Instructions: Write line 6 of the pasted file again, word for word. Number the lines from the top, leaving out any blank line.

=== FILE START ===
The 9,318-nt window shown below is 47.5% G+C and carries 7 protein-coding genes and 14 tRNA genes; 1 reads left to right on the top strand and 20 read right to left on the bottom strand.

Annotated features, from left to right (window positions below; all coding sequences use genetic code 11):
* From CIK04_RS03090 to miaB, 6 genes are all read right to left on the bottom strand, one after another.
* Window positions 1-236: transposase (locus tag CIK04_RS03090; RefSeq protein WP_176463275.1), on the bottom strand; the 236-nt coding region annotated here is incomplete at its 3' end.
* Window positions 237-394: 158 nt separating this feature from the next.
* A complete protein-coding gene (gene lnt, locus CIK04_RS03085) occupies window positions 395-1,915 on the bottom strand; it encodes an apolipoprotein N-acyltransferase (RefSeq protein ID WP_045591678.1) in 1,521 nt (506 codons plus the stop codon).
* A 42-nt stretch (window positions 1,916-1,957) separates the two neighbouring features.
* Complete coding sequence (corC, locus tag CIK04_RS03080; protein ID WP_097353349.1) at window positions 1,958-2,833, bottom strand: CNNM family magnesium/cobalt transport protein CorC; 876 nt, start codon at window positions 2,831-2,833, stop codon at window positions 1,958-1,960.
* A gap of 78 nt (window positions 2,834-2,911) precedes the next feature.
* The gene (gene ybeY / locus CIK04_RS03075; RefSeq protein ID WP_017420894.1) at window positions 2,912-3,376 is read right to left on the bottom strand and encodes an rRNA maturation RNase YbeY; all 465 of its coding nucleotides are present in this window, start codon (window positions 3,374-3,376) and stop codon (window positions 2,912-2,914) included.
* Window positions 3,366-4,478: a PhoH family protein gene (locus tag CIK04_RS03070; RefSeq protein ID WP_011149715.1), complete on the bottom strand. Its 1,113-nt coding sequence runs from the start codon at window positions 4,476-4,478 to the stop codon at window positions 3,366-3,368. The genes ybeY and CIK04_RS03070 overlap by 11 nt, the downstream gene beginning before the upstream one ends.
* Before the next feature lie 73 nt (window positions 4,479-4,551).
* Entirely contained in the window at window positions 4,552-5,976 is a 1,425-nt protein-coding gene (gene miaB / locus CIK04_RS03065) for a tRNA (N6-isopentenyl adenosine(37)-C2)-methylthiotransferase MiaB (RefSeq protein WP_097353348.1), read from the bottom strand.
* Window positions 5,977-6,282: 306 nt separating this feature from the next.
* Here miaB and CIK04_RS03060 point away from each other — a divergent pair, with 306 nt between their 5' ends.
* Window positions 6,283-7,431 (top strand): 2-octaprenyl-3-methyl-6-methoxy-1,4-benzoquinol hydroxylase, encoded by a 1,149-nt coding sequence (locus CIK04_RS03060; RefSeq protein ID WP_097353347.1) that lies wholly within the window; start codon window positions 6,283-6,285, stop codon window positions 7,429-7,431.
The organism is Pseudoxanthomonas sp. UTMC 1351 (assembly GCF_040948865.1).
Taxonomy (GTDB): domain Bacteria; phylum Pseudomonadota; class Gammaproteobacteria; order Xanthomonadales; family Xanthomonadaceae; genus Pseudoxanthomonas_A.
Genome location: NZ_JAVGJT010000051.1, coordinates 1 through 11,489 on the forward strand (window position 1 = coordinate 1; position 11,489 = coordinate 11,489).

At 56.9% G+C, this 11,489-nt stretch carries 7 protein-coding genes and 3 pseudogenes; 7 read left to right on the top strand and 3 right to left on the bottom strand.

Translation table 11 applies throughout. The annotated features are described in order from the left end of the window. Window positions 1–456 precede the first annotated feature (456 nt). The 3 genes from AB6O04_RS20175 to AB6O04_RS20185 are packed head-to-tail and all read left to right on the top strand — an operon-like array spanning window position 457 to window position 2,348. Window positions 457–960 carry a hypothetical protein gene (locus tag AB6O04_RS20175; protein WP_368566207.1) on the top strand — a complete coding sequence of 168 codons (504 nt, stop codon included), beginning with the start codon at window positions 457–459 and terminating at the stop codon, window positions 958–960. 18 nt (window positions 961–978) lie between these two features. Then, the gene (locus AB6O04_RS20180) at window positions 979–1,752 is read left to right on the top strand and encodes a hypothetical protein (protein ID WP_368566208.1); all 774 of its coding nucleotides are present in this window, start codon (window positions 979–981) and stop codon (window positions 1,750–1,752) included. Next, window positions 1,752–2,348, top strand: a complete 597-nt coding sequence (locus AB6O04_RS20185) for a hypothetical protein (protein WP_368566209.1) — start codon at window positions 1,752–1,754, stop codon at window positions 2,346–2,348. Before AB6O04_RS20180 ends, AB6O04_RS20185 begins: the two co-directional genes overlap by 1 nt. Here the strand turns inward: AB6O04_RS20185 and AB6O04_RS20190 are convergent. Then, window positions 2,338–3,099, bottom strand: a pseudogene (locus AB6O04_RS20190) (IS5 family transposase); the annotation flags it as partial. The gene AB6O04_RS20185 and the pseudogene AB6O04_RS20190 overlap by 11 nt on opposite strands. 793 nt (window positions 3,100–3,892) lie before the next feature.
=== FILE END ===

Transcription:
* A complete protein-coding gene (gene lnt, locus CIK04_RS03085) occupies window positions 395-1,915 on the bottom strand; it encodes an apolipoprotein N-acyltransferase (RefSeq protein ID WP_045591678.1) in 1,521 nt (506 codons plus the stop codon).